This early work was the first of a series Donebauer was later to designate as “The Creation Cycle”. Three of these seven related videotapes – “Entering” (1974), “Circling” (1975) and “Dawn Creation” (1976) are featured in this current exhibition, and were developed using similar working methods and approach.
At the time these innovative works were made, there was no ideal method of dissemination or presenta- tion, although broadcast television seemed to offer an opportunity. Although perhaps Donebauer and a small number of other visionary artists had hoped that their work might reach new audiences via television, opportunities to air video work of this kind were extremely unusual. Although “Entering” (1974) was commis- sioned and broadcast by BBC television, this was to prove a rare and special event and only “Struggling” of the subsequent works in “The Creation Cycle” was ever transmitted. There were a number of important cultural reasons for this, but the typical passive mode of engagement encouraged or expected of TV view- ers was certainly a factor. At the time, broadcasters feared that television audiences encountering this type of work would have to be prepared or pre-warned of the challenges to come, and if disturbed by a deviation from the norm, they might be motivated to switch channels or opt out altogether and simply switch off!
Aside from the concerns that innovative programme content might prove too much for the average viewer, Donebauer’s videotapes raised deeper issues. “Entering” and the subsequent works in “The Creation Cycle” did not contain representational imagery or present a narrative story line, and composer Simon Desorgher’s experimental music tracks were also deeply challenging. “Entering”, “Circling” and “Dawn Creation” were abstract works, related more closely to painting or music and there was little or no precedent for this kind of content on television. These complex and sophisticated works prompted, perhaps required, multiple viewings – the shifting colours, fluid layering and the gradual unfolding of sound and image required a different order of attention and concentration, and were technologically much better suited to the present age, with its large flat screen presentation, high picture definition, subtle colour displays and multiple and repeat replay. Back in the early 1970’s these innovations were still only available in the fantasy world of science fiction novels – there were only very limited means to create either an immersive experience or a reflective one.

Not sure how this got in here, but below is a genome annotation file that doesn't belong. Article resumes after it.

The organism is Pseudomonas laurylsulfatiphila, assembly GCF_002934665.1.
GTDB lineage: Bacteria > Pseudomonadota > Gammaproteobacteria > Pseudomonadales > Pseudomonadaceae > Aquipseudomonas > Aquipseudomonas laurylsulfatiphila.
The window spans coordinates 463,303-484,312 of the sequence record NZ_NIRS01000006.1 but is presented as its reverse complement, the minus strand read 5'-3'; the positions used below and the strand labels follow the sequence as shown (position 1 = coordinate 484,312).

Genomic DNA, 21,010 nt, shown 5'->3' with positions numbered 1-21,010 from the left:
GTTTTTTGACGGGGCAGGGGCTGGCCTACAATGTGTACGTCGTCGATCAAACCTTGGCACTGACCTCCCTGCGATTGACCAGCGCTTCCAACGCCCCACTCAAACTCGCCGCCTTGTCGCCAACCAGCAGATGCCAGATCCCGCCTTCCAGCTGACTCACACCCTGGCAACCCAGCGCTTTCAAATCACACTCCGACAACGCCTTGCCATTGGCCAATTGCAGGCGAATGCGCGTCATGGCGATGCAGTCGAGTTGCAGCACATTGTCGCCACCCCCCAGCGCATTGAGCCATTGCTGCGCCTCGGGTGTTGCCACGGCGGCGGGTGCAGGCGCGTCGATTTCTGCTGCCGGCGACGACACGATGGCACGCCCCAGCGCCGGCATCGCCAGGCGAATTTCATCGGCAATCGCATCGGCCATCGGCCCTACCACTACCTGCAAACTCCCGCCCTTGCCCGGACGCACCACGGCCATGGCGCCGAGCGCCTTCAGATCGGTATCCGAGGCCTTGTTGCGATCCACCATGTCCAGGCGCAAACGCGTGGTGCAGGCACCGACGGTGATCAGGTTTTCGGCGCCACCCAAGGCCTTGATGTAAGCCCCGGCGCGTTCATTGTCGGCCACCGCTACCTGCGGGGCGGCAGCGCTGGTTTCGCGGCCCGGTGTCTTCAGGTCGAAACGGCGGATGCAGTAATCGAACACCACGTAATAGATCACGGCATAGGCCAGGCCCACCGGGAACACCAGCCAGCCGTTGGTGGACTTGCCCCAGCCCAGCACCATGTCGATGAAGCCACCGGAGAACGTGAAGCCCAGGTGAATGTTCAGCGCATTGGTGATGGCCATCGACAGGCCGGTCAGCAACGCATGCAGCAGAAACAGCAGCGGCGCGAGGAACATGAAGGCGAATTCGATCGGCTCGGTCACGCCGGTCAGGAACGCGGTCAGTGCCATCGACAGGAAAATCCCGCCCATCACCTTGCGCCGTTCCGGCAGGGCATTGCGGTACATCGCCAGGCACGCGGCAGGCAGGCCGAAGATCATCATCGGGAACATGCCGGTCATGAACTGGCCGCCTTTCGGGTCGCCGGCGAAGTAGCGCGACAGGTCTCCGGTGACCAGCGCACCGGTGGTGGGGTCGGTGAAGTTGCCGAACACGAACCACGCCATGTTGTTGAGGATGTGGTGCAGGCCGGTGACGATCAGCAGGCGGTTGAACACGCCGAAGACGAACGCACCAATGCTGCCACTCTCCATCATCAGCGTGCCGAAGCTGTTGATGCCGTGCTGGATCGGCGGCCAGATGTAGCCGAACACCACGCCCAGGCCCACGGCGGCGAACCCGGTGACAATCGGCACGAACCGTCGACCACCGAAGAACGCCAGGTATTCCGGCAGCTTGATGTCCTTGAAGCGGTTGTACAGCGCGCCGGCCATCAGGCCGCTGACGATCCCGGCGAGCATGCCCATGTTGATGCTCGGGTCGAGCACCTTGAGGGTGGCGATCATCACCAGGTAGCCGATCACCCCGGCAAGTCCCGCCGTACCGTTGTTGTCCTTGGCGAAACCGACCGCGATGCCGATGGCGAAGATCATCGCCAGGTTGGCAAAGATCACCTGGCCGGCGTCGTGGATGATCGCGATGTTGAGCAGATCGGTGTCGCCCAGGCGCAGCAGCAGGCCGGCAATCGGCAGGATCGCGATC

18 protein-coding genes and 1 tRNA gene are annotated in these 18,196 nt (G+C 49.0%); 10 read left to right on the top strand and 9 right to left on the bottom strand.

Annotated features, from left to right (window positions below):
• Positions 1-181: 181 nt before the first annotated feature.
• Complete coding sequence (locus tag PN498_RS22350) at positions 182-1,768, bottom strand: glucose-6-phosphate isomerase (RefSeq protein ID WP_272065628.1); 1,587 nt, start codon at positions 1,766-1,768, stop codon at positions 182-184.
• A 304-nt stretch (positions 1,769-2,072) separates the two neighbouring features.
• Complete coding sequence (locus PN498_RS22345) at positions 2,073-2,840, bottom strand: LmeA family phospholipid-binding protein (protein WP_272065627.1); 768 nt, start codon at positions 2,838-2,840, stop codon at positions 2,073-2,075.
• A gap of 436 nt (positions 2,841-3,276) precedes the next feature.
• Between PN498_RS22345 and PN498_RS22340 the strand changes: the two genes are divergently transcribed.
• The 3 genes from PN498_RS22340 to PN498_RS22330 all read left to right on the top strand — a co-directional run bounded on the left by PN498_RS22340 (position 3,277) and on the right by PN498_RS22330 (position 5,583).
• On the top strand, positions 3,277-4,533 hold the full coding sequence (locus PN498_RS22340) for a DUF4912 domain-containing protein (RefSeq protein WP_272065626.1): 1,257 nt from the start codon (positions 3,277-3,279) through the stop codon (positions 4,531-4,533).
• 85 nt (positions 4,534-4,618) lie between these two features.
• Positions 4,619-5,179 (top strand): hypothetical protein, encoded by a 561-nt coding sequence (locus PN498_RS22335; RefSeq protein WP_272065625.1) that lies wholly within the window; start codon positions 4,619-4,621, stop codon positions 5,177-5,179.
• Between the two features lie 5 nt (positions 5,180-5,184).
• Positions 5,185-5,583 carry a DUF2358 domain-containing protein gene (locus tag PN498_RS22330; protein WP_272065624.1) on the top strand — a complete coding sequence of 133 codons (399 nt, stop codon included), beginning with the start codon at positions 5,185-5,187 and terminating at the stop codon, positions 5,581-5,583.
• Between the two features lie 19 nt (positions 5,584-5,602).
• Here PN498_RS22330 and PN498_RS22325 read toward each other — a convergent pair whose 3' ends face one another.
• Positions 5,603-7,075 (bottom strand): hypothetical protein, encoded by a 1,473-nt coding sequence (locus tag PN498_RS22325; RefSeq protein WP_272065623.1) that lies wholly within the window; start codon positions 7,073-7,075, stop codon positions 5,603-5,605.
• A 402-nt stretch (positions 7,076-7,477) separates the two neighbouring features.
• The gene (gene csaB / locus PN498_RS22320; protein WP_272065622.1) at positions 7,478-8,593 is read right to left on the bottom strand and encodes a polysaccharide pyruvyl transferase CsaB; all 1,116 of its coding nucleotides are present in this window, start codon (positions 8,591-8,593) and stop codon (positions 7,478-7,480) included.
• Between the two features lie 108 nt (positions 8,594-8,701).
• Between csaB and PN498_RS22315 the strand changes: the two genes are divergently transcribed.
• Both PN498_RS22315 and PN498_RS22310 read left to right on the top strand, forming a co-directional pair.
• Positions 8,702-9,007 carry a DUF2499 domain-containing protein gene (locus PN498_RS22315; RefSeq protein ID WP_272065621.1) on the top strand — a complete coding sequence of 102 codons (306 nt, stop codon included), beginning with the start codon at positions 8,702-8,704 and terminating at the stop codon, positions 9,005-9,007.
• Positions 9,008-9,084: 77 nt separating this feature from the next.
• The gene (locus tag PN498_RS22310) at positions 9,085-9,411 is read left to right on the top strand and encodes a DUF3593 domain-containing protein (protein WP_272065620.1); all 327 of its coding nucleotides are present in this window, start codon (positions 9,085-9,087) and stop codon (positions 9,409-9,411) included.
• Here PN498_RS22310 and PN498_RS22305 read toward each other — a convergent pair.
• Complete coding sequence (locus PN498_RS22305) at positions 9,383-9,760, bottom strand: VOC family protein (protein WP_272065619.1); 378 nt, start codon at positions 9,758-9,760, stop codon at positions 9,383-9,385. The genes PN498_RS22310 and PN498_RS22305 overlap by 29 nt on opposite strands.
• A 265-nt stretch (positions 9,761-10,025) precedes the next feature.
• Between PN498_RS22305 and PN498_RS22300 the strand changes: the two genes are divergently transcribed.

To some extent Donebauer was aware of the challenging nature of his work and its unsuitability to networked broadcasting of the time. Anticipating the need for a more contemplative viewing attitude, he attempted to engage the viewer’s attention, prompting them to modify their normal viewing conditions. For example, prior to the screening of “Entering” on “Second House” (BBC Two, 1974), Melvyn Bragg, the programme’s presenter, announced on air that: “the artist suggests that the work is best viewed with the room lights dimmed .”
Of course this was just a start, as Donebauer had correctly anticipated the need for specialised screening conditions very different from the average living room of the day, but for the time being, a more sophisticated and finely focused attitude to this pioneering work and its ideal viewing conditions would have to wait….
Chris Meigh-Andrews 2015
Chris is an artist, curator and writer who has written extensively on the history and context of artists’ video in his book “A History of Video Art” (Bloomsbury, London & Sangensha, Tokyo, 2013). He is Emeritus Professor of Electronic & Digital Art, University of Central Lancashire and Visiting Professor at the Centre of Moving Image research at the University of the West of England.